Now I jest, as it’s actually Thomas Jane and not the famed movie poster genius whose work is curiously portrayed in the opening scene. Jane leads a d-list cast who you’ll most likely recognize from various TV shows. Some will also be familiar to fans of The Walking Dead, no big shock as the movie is directed by Frank Darabont (The Green Mile) who helped launch that popular show. This is a similar group who we get to know as they get to know one another, whilst holed up in a supermarket; a setting not that far removed from famed zombie classic Dawn Of The Dead. However, this isn’t about zombies but ‘things’ lurking in the mist. So we get stupid people going outside and meeting a grizzly end, whilst everyone squabbles, a religious loon gets people worked up, and generally they’ve all got to figure out a way to survive. An always fun concept no doubt, but let down by only passable acting and fairly limp characterization. Thomas Jane as the lead is rather wooden, especially when he has to deliver earnest and emotional lines, where he just fails to convince. Some of the other cast fair better – but this clearly wasn’t the focus here (but should have been). Thankfully we do get some nail biting and freaky encounters that although horror-lite, still pack a punch. Darabont’s direction, working from a fairly run-of-the-mill Stephen King story is well done thankfully, and he brings what feels like a hand-held camera style that helped crank up the claustrophobic tension.
With a reliance on clichés and stereotypes (yes, there’s a hill-billy whose a bit of a dick), however and some instances of very ropey CGI, the potential here mostly fell short. The ending also felt like a last ditch attempt to throw a curve ball – but fails. That being said, for typical monster movie thrills, I still managed to have some fun with this regardless of shortcomings.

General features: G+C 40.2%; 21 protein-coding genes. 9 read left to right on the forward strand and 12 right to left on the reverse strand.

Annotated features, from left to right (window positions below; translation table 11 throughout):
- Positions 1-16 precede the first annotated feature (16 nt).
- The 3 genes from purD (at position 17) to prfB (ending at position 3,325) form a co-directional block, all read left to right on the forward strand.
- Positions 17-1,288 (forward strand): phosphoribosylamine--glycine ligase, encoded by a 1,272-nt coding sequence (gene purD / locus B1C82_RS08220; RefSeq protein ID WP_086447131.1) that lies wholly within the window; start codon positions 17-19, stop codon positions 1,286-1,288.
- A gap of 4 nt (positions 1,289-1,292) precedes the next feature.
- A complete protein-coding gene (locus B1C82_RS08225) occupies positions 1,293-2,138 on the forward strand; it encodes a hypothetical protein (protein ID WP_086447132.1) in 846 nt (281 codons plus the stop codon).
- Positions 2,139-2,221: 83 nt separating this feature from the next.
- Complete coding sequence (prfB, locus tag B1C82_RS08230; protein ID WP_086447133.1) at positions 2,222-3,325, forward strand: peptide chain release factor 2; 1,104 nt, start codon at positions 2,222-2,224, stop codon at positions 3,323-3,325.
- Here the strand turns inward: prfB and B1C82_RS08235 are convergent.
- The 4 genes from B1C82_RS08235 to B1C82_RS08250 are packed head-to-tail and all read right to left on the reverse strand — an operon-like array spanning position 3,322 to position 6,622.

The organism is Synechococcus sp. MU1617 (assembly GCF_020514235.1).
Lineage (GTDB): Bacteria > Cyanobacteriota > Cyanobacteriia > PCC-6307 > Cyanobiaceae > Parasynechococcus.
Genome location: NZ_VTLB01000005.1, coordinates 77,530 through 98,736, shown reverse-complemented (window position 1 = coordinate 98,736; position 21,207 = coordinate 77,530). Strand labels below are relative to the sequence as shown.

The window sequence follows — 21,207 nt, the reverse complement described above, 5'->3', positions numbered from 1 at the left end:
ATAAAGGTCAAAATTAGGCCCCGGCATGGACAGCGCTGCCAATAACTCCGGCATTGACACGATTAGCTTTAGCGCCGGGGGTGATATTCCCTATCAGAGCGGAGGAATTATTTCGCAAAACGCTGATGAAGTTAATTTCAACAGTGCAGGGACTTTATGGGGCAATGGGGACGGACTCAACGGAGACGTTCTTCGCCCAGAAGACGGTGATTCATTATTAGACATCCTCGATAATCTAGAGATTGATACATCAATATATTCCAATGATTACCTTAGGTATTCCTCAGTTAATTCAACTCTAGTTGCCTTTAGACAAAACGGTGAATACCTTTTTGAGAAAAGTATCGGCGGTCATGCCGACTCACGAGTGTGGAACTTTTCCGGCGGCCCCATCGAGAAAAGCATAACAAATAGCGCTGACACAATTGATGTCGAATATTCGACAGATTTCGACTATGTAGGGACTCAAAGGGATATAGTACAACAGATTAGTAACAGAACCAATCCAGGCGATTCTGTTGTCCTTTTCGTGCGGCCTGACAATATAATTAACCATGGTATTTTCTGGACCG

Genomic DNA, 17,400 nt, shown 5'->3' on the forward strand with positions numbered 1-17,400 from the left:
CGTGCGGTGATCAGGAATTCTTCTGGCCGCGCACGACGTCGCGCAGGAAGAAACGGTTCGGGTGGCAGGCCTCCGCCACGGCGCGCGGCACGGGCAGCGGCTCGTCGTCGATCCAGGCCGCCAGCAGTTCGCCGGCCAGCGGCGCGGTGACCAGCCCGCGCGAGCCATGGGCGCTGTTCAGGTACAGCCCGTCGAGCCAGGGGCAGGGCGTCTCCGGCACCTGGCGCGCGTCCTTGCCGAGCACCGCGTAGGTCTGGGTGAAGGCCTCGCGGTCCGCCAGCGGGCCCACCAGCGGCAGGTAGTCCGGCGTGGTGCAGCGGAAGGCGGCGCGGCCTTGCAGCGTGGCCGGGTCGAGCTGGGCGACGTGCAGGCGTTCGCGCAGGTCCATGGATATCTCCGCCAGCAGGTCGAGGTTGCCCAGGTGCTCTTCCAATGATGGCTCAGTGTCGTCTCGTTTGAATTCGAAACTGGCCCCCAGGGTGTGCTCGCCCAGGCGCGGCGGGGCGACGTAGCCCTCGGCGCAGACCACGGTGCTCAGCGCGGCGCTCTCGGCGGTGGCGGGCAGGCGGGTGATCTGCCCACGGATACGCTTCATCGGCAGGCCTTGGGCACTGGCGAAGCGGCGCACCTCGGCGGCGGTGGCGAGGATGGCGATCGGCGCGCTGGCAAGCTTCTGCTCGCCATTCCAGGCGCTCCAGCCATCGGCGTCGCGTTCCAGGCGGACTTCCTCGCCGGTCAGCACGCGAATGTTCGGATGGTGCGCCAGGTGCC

I really have no clue as to why it has taken me so long to see this highly acclaimed movie. Following in the wake of Frank Darabont’s industry defining Stephen King adaptation The Shawshank Redemption, the same director tackles another King story. Originally published in a series of small novellas, The Green Mile was a sort of experiment and follows the story of an elderly man in a care home who recants his time as a prison officer in charge of the inmates on death row; specifically his time in the company of convicted double murderer John Coffey. Tom Hanks plays prison warden Paul Edgecomb and is perfect casting in my opinion, as is the late Michael Clarke Duncan as the imposing but gentle-giant Coffey.